Chapter 51TWO months passed.
It seemed to Philip, brooding over these matters, that in the true painters, writers, musicians, there was a power which drove them to such complete absorption in their work as to make it inevitable for them to subordinate life to art. Succumbing to an influence they never realised, they were merely dupes of the instinct that possessed them, and life slipped through their fingers unlived. But he had a feeling that life was to be lived rather than portrayed, and he wanted to search out the various experiences of it and wring from each moment all the emotion that it offered. He made up his mind at length to take a certain step and abide by the result, and, having made up his mind, he determined to take the step at once. Luckily enough the next morning was one of Foinet's days, and he resolved to ask him point- blank whether it was worth his while to go on with the study of art. He had never forgotten the master's brutal advice to Fanny Price. It had been sound. Philip could never get Fanny entirely out of his head. The studio seemed strange without her, and now and then the gesture of one of the women working there or the tone of a voice would give him a sudden start, reminding him of her: her presence was more noticuble now she was dead than it had ever been during her life; and he often dreamed of her at night, waking with a cry of terror. it was horrible to think of all the suffering she must have endured.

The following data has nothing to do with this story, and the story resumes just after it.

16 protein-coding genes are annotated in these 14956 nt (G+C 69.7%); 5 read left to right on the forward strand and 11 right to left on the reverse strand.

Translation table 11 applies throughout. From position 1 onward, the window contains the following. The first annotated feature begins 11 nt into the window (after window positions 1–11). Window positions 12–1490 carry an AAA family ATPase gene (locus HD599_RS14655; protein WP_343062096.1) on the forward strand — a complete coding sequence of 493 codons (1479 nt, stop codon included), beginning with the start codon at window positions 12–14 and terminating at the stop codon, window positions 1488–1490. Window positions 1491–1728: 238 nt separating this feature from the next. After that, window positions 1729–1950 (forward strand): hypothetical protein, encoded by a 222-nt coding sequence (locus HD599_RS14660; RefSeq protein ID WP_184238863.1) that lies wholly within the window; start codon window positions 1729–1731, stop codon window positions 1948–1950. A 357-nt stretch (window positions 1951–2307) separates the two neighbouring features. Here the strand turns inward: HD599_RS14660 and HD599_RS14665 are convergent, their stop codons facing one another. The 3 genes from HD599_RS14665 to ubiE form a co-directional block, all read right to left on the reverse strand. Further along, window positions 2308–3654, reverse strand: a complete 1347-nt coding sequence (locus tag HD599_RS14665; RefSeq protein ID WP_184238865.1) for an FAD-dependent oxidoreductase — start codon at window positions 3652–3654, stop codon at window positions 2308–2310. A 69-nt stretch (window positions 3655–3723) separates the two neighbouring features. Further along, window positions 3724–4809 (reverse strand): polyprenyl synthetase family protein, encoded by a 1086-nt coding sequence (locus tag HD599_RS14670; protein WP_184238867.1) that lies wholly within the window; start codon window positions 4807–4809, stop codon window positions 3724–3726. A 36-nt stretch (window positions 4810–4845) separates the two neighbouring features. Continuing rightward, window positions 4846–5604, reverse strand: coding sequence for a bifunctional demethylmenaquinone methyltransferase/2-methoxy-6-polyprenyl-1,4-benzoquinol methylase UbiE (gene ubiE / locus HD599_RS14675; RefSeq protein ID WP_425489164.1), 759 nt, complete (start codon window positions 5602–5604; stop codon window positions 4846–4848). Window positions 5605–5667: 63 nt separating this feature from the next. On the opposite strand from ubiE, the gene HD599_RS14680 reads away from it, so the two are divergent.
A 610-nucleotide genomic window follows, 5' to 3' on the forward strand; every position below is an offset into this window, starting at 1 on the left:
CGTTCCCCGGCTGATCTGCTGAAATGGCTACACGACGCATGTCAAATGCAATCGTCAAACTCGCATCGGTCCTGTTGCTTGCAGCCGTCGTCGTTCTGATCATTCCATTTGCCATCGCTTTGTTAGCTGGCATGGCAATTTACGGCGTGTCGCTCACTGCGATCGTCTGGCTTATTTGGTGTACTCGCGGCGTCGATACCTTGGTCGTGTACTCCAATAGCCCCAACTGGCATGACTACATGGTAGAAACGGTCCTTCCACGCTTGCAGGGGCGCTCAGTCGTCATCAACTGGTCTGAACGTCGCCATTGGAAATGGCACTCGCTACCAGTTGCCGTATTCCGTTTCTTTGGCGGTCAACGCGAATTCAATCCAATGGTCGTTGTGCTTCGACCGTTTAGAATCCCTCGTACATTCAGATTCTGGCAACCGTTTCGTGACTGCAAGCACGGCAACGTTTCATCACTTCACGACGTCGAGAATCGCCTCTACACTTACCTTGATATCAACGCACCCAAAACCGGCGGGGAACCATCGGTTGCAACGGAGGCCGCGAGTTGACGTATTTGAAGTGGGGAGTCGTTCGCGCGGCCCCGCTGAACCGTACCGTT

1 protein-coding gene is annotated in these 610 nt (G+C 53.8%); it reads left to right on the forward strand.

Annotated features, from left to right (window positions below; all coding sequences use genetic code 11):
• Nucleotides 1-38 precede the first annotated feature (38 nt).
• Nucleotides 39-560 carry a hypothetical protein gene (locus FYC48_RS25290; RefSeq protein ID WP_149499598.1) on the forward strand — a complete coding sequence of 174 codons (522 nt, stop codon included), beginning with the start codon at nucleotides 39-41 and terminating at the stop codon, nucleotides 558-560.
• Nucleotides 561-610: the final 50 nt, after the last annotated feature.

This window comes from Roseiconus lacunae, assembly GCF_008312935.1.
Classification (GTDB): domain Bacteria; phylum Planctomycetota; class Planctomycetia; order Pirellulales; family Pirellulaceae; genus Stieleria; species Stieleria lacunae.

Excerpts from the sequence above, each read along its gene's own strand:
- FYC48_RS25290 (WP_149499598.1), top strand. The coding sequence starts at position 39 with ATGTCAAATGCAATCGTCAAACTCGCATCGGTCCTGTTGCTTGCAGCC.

Philip knew that on the days Foinet came to the studio he lunched at a little restaurant in the Rue d'Odessa, and he hurried his own meal so that he could go and wait outside till the painter came out. Philip walked up and down the crowded street and at last saw Monsieur Foinet walking, with bent head, towards him; Philip was very nervous, but he forced himself to go up to him.
"Pardon, monsieur, I should like to speak to you for one moment."
Foinet gave him a rapid glance, recognised him, but did not smile a greeting.
"Speak," he said.
"I've been working here nearly two years now under you. I wanted to ask you to tell me frankly if you think it worth while for me to continue."
Philip's voice was trembling a little. Foinet walked on without looking up. Philip, watching his face, saw no trace of expression upon it.
"I don't understand."
"I'm very poor. If I have no talent I would sooner do something else."
"Don't you know if you have talent?"
"All my friends know they have talent, but I am aware some of them are mistaken."
Foinet's bitter mouth outlined the shadow of a smile, and he asked:
"Do you live near here?"
Philip told him where his studio was. Foinet turned round.
"Let us go there? You shall show me your work."
"Now?" cried Philip.
Philip had nothing to say. He walked silently by the master's side. He felt horribly sick. It had never struck him that Foinet would wish to see his things there and then; he meant, so that he might have
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